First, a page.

NSData description and NSString stringWithFormat have different return results when compiled with Xcode 11 versus Xcode 10

All the examples I've seen of using pushes use [NSData description] to obtain the push token in order to send to the server.

However when an app is built with XCode 11 the result of this is different than when built with Xcode 10, similarly for [NSString stringWithFormat].



Example:



    NSData* theToken = ...
    ....
    NSString* stringWithFormat = [NSString stringWithFormat"@"%@", theToken];
    NSString* description = [theToken description];


When compiled with Xcode 10 and run, the results for both are :



    @"<44154da7 32345001 53106883 ffc1071f a59c0d24 a70871e5 aa8dbb41>"



However when compiled with Xcode 11 and run the results are:



    @"{length =32, bytes = 0x44154da7 32345001 53106883 ffc1071f ... a70871e5 aa8dbb41}"



(This latter result does not occur if the code is compiled with Xcode 10 and then run on iOS 13.)



How can you convert the NSData to NSString when compiled with Xcode 11 that will give the same results as XCode10, or how can you extract just the bytes section into an NSString from the return result if compiled with Xcode 10?

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Answers

Format specifier %@ (in stringWithFormat), by definition, uses the "description" method on the object to get the text to insert, so both of your techniques are basically the same.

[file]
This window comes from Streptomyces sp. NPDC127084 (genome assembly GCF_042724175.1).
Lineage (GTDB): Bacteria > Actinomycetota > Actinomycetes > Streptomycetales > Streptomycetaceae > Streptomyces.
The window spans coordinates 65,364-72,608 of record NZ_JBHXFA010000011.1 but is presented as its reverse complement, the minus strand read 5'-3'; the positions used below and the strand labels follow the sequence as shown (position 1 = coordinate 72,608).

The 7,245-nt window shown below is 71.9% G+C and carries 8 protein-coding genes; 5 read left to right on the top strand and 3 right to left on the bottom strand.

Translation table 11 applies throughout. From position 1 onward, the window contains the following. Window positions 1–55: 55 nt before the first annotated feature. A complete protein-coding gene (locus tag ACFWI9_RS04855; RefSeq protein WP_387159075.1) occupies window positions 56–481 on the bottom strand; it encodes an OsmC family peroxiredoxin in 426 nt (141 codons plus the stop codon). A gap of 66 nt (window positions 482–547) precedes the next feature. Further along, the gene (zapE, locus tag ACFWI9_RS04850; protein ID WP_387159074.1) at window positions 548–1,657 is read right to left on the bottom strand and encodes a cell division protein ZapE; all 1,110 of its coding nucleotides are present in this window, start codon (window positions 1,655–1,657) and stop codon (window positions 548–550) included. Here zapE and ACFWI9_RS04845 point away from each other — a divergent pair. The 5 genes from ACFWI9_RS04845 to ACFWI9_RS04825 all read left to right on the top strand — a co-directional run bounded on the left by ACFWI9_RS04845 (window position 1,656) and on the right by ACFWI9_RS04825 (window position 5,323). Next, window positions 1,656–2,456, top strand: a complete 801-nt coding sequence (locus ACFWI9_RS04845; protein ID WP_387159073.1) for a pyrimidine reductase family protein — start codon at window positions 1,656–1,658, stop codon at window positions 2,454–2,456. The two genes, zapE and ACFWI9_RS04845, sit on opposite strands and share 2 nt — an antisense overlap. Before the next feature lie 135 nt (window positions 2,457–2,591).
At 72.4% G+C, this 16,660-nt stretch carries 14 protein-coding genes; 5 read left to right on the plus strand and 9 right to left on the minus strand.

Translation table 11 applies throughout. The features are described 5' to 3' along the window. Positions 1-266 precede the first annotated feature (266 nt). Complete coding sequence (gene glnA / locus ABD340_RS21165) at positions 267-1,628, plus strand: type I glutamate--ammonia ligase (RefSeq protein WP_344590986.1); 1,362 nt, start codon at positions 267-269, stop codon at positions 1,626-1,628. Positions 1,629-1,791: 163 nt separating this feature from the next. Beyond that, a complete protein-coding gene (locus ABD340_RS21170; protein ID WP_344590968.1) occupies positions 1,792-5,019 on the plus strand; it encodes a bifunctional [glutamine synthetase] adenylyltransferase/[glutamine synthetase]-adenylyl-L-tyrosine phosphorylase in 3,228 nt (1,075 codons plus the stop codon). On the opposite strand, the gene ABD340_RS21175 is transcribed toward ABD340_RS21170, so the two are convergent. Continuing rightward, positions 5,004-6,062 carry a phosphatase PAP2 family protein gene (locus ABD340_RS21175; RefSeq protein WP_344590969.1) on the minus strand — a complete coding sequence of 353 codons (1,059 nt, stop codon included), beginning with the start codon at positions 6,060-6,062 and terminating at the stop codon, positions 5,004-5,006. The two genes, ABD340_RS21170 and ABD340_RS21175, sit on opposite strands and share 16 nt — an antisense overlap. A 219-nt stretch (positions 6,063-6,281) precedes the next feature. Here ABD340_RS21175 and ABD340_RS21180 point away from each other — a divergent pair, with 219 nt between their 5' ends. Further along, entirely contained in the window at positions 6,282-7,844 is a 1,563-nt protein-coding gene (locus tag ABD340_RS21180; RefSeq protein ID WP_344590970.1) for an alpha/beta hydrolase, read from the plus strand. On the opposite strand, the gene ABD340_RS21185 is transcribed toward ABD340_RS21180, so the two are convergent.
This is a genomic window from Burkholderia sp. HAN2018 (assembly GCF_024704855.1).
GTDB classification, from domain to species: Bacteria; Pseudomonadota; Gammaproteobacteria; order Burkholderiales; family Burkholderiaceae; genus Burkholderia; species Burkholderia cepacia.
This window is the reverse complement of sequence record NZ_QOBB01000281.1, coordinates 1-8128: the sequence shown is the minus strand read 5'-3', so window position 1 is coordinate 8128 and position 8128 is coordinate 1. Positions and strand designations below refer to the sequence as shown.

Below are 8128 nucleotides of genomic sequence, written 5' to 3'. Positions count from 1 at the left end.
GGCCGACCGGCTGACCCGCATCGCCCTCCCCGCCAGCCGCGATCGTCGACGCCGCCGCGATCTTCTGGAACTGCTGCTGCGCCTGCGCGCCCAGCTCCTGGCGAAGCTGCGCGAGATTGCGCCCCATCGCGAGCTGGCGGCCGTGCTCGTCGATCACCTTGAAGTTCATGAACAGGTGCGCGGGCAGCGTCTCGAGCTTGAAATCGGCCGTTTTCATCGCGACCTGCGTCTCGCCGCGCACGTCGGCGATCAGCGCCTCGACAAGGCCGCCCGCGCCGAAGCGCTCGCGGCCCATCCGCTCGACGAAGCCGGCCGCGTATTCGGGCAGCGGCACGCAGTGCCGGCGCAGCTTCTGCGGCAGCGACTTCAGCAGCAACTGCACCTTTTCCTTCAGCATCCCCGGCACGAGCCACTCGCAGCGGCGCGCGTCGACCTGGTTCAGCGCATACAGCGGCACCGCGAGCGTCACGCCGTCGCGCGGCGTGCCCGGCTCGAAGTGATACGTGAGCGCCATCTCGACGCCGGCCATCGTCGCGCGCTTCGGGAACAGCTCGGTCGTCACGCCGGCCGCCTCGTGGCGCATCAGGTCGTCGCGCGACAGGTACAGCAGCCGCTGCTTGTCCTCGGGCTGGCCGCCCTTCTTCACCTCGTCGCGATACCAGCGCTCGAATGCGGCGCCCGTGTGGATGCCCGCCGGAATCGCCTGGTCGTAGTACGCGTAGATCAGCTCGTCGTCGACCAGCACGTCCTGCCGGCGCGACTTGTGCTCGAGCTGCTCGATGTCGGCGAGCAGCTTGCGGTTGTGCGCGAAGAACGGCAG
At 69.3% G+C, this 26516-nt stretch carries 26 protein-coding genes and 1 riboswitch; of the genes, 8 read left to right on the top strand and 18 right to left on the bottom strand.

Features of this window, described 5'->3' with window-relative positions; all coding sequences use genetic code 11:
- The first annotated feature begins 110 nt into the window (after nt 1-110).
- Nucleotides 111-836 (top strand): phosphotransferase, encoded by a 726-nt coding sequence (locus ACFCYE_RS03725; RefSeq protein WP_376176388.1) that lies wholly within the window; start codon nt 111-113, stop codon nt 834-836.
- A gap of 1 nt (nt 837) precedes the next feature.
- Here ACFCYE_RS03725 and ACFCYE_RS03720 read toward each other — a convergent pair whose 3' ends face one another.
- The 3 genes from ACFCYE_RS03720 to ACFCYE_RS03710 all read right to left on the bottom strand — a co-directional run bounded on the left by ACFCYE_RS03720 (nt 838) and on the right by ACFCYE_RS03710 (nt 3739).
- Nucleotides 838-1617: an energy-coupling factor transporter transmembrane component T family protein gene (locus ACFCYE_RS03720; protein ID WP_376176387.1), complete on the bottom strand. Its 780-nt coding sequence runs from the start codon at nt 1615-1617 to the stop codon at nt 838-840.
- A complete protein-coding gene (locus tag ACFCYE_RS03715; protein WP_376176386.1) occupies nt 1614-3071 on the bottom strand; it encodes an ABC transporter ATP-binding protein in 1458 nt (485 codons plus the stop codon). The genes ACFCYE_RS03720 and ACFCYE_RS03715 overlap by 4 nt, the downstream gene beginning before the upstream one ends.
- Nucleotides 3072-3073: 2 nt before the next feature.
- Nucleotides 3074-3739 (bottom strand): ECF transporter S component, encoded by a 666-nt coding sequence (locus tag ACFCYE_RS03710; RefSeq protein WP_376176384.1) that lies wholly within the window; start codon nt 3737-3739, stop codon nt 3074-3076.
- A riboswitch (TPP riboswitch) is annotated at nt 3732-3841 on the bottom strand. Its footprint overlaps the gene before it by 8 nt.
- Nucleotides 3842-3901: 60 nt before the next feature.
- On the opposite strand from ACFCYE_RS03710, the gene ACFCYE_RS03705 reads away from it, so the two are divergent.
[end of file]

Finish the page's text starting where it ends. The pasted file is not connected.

Using "description" for getting your token as a string was *always* the wrong thing to do. There is no rule about how objects must format their descriptions, and the descriptions are subject to change at any time (as you've seen).


What you should actually do is convert the data byte by byte to hexadecimal characters, and concatenate those into a single string. I don't think there's any Objective-C API for this, so you'll have to write the code yourself, or search GitHub (or elsewhere) for code that does it.

1) why can't you send the NSData object to your server?

2) try (I am not sure what 'encoding' will work 'correctly' - but just convert back to NSData using that same encoding)

   NSString *theTokenString=[[NSString alloc] initWithBytes:[theToken bytes] length:[theToken length] encoding:NSUTF8StringEncoding];

What you should actually do is convert the data byte by byte to hexadecimal characters, and concatenate those into a single string.

Alternatively, you could use Base64, which is supported by

NSData
and widely supported on the server side.

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Quinn “The Eskimo!”
Apple Developer Relations, Developer Technical Support, Core OS/Hardware

let myEmail = "eskimo" + "1" + "@apple.com"

I found an interesting phenomenon:

Get `deviceToken` from `func application(_ application: UIApplication, didRegisterForRemoteNotificationsWithDeviceToken deviceToken: Data)`, if you generate an `NSData` again via `NSData(data: deviceToken)` then you will find the following print

```lldb

po deviceToken.description

"32 bytes"

po NSData.init(data: deviceToken)

<4133c878 9dcb6fd7 0265b6ea ac8198f3 3eba2b7a e7df1b4b 912a1f0b f5993b60>

```

I found an interesting phenomenon:

Right. The description for

NSData
contains a hex dump where as the description for Swift’s
Data
type just prints the count:
$ swift
…
  1> import Foundation
  2> let swiftData = Data("Hello Cruel World!".utf8) 
…
  3> print(swiftData)
18 bytes
  4> print(swiftData as NSData)